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USA Vs. Chile, Preview: Which Americans Have A Shot At Making The Gold Cup Roster?

One of the things about Saturday's match that leave some viewers disappointed is that they aren't likely to see most of the players in the match for the United States playing for the national team anytime soon when the team's top players are available for selection. Only four players who were on the roster for last year's January friendly made the World Cup roster and one of those players, Clarence Goodson, never even saw the field in South Africa.

While some have found it difficult to drum up excitement for the match because the U.S. is without most, if not all, of their top players, there is still a handful of players to keep a close eye on for the immediate future. The U.S. is squarely focused on the Gold Cup in 2011 and to be completely realistic, there are six players who will have an opportunity between now and June to make their case for a spot on the tournament roster for head coach Bob Bradley's squad.

  • Juan Agudelo- Of the six players on this list, Agudelo probably has the longest odds to make the U.S. Gold Cup team, but the chance to get there remains because the team is so thin at striker. The newest American youth sensation, Agudelo has already accomplished more with the national team than some of the past great young hopes by scoring a goal, but he still only has four professional matches to his name. With Bradley moving more to a five-man midfield and single striker, Agudelo will have a hard time getting onto the full team because to this point, he hasn't proven capable of playing alone up top. Against Chile, it is possible that Agudelo gets to show that he can play as a single striker, but he might also get the chance to show that he can play as an attack-minded winger. A strong match against Chile along with impressive performances for the Red Bulls this season might give him a shot at a spot on the Gold Cup roster, but Bradley has shown a propensity to take things slowly with very young players.
  • Alejandro Bedoya- The most experienced player on the U.S. roster for the match at the Home Depot Center, Bedoya has six caps to his name, but he's come on strong in the last 18 months and some felt he should have been on the World Cup roster. Bedoya has shown the versatility to play both outside midfield spots and his work tracking back and defending is noticeably improved. The test for Bedoya against Chile will be to prove that he can be dynamic in the attack so he can start working on carving out a spot with the full team as a useful substitute. Against a Chile team that throws attackers forward in waves, Bedoya should have the chance to get into space, but he'll need to take advantage of it to make a strong push for a hold on a full team spot.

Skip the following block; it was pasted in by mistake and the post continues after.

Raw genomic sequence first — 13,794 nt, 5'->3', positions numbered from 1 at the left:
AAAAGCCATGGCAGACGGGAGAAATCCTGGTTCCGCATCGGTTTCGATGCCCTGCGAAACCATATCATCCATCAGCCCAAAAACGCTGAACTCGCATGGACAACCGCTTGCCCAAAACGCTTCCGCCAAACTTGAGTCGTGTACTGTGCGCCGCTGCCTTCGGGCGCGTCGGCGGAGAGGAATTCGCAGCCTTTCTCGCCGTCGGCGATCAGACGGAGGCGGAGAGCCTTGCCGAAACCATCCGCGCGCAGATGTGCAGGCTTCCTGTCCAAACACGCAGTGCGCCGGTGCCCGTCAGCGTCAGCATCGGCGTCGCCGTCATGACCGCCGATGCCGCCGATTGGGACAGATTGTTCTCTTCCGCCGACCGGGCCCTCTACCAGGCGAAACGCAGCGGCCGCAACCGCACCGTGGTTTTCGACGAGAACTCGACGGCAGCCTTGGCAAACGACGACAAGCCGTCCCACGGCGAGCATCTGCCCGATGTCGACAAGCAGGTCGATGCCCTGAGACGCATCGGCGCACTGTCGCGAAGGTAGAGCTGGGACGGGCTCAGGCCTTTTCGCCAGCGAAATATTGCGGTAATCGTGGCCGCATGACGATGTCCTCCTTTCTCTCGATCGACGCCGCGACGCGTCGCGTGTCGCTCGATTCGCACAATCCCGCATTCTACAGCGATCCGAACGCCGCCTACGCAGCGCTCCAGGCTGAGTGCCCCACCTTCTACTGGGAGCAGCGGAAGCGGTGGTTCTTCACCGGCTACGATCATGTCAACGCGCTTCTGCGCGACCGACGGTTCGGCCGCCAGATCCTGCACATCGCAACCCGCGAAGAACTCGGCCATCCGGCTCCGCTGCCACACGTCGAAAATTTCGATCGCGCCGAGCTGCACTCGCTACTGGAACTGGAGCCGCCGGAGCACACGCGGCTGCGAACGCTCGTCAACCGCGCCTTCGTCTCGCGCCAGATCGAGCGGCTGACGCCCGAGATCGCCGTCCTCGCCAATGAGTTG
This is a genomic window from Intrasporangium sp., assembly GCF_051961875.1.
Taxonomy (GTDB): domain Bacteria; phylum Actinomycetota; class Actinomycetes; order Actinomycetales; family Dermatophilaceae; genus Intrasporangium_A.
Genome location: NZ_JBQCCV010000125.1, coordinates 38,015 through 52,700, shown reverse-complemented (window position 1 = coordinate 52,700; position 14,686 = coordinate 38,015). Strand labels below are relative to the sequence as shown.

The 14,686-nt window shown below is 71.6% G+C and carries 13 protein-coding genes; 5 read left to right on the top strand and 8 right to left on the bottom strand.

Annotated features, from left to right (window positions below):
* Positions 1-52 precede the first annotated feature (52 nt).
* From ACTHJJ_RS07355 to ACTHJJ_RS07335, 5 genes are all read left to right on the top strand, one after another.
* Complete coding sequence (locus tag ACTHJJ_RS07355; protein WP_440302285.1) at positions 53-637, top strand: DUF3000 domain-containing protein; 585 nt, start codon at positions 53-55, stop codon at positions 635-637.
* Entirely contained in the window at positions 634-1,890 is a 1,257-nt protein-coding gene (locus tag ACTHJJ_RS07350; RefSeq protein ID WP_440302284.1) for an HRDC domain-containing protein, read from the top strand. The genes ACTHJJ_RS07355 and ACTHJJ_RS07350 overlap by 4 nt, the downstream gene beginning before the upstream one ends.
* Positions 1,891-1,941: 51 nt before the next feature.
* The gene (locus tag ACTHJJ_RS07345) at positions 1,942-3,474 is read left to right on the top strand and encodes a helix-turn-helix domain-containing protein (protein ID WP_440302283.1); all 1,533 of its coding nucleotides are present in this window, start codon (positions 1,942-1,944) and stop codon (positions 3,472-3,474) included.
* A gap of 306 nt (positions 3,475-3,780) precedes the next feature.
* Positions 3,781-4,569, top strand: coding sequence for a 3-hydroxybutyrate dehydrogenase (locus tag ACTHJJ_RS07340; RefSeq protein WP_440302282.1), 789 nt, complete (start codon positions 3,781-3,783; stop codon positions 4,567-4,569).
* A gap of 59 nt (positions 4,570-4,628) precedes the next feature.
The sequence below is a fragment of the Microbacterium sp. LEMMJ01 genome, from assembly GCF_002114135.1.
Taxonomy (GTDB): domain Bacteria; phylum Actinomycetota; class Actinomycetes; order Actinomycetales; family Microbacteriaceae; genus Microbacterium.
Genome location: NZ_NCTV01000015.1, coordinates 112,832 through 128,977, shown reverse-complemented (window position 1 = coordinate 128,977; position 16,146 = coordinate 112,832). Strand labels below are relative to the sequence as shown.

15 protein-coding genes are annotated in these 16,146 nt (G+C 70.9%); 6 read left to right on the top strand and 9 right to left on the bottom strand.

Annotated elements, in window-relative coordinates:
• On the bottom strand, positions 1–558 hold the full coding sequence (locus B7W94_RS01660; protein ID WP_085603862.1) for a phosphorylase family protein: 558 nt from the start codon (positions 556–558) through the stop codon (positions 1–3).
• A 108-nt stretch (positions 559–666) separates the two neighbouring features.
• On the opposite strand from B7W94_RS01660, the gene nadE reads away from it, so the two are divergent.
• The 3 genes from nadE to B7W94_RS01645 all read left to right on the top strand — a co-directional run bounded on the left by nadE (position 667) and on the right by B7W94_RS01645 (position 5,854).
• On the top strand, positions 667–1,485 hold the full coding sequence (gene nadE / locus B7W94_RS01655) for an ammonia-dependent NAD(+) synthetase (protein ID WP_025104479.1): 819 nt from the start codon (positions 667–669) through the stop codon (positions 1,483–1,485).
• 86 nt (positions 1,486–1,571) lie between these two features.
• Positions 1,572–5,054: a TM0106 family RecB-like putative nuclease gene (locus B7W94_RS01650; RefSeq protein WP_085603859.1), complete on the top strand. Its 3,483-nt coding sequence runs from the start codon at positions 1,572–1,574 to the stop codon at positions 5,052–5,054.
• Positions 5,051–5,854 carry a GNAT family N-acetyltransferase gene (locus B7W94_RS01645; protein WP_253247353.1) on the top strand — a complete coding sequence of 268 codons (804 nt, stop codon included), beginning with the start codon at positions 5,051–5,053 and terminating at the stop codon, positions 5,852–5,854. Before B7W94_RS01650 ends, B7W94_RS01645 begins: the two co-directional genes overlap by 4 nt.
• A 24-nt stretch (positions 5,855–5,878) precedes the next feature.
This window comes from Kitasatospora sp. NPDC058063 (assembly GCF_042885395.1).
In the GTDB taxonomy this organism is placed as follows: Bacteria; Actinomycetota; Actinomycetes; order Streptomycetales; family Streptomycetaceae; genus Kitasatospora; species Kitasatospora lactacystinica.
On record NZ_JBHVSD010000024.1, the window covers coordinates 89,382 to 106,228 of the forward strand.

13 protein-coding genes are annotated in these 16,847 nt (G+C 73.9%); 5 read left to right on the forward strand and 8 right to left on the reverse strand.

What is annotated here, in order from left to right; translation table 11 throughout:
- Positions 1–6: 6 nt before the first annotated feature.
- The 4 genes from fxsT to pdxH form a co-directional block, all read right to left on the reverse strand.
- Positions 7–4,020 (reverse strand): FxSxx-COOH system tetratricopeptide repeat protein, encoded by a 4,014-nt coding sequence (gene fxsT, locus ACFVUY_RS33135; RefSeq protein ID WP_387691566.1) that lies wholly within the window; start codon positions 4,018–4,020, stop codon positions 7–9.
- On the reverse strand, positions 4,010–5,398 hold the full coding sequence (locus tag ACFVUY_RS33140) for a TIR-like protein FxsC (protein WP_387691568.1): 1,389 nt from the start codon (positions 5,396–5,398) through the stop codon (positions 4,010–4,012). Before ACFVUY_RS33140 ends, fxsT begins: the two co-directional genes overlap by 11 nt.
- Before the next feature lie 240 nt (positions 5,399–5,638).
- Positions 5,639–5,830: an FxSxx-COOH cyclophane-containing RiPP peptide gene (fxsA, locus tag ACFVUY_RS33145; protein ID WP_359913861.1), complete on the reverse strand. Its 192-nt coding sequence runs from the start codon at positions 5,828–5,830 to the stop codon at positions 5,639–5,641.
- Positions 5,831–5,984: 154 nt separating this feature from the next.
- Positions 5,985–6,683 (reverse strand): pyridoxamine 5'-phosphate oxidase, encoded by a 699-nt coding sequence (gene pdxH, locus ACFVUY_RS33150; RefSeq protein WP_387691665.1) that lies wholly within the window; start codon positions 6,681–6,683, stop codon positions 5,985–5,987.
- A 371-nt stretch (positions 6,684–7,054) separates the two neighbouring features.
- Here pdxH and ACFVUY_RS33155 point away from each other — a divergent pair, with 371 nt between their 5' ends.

• Teal Bunbury- Like Agudelo, Bunbury made his first senior team appearance against South Africa in November, but the Canadian-born striker didn't score like Agudelo did. Nonetheless, Bunbury was effective and dangerous, giving supporters hope that his switch from the Canadian national team to the U.S. national team could be a major coup. At just 20-years-old, Bunbury is a youngster, but he is 6'2'' and strong, making him a better fit for the Yanks if Bradley pushes forward with his single striker formation. With Edson Buddle in flux now that he's made a move to Germany and Herculez Gomez riding the pine for Pachuca, Jozy Altidore is the only U.S. striker that can be written in for the Gold Cup. After that, there are plenty of opportunities and Bunbury has the chance to capitalize on it by showing he can lead the line by himself against Chile before taking on more of the scoring load for Kansas City when MLS play gets going again.